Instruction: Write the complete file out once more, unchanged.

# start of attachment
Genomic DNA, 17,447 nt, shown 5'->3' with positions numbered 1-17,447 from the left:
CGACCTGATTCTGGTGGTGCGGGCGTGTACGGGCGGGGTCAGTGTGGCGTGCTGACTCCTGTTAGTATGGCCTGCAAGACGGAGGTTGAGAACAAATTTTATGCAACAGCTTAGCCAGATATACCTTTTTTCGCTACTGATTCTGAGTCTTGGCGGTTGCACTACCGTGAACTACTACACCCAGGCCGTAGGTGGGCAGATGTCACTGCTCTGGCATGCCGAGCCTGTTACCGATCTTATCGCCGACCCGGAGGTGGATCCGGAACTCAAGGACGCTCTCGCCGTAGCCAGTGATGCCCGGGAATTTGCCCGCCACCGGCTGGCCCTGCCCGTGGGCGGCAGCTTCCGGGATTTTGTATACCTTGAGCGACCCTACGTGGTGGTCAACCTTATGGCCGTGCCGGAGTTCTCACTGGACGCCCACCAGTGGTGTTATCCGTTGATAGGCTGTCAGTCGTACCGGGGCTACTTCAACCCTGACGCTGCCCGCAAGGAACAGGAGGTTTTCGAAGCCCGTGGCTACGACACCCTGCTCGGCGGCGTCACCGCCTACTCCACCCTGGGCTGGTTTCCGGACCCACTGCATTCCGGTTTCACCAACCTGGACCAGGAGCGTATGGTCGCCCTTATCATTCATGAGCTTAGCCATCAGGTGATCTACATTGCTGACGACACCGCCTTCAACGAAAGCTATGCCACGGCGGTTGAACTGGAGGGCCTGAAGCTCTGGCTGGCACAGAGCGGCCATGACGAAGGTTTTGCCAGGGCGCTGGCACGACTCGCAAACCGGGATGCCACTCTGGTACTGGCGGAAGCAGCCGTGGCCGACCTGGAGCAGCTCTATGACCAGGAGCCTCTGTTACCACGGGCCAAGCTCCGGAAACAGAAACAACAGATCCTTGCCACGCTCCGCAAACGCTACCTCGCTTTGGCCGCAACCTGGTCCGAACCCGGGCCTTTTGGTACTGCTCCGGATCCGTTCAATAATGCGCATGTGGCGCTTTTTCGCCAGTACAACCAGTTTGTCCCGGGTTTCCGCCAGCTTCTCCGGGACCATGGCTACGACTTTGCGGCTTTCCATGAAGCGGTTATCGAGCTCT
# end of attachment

Genomic DNA, 17,447 nt, shown 5'->3' with positions numbered 1-17,447 from the left:
CGACCTGATTCTGGTGGTGCGGGCGTGTACGGGCGGGGTCAGTGTGGCGTGCTGACTCCTGTTAGTATGGCCTGCAAGACGGAGGTTGAGAACAAATTTTATGCAACAGCTTAGCCAGATATACCTTTTTTCGCTACTGATTCTGAGTCTTGGCGGTTGCACTACCGTGAACTACTACACCCAGGCCGTAGGTGGGCAGATGTCACTGCTCTGGCATGCCGAGCCTGTTACCGATCTTATCGCCGACCCGGAGGTGGATCCGGAACTCAAGGACGCTCTCGCCGTAGCCAGTGATGCCCGGGAATTTGCCCGCCACCGGCTGGCCCTGCCCGTGGGCGGCAGCTTCCGGGATTTTGTATACCTTGAGCGACCCTACGTGGTGGTCAACCTTATGGCCGTGCCGGAGTTCTCACTGGACGCCCACCAGTGGTGTTATCCGTTGATAGGCTGTCAGTCGTACCGGGGCTACTTCAACCCTGACGCTGCCCGCAAGGAACAGGAGGTTTTCGAAGCCCGTGGCTACGACACCCTGCTCGGCGGCGTCACCGCCTACTCCACCCTGGGCTGGTTTCCGGACCCACTGCATTCCGGTTTCACCAACCTGGACCAGGAGCGTATGGTCGCCCTTATCATTCATGAGCTTAGCCATCAGGTGATCTACATTGCTGACGACACCGCCTTCAACGAAAGCTATGCCACGGCGGTTGAACTGGAGGGCCTGAAGCTCTGGCTGGCACAGAGCGGCCATGACGAAGGTTTTGCCAGGGCGCTGGCACGACTCGCAAACCGGGATGCCACTCTGGTACTGGCGGAAGCAGCCGTGGCCGACCTGGAGCAGCTCTATGACCAGGAGCCTCTGTTACCACGGGCCAAGCTCCGGAAACAGAAACAACAGATCCTTGCCACGCTCCGCAAACGCTACCTCGCTTTGGCCGCAACCTGGTCCGAACCCGGGCCTTTTGGTACTGCTCCGGATCCGTTCAATAATGCGCATGTGGCGCTTTTTCGCCAGTACAACCAGTTTGTCCCGGGTTTCCGCCAGCTTCTCCGGGACCATGGCTACGACTTTGCGGCTTTCCATGAAGCGGTTATCGAGCTCT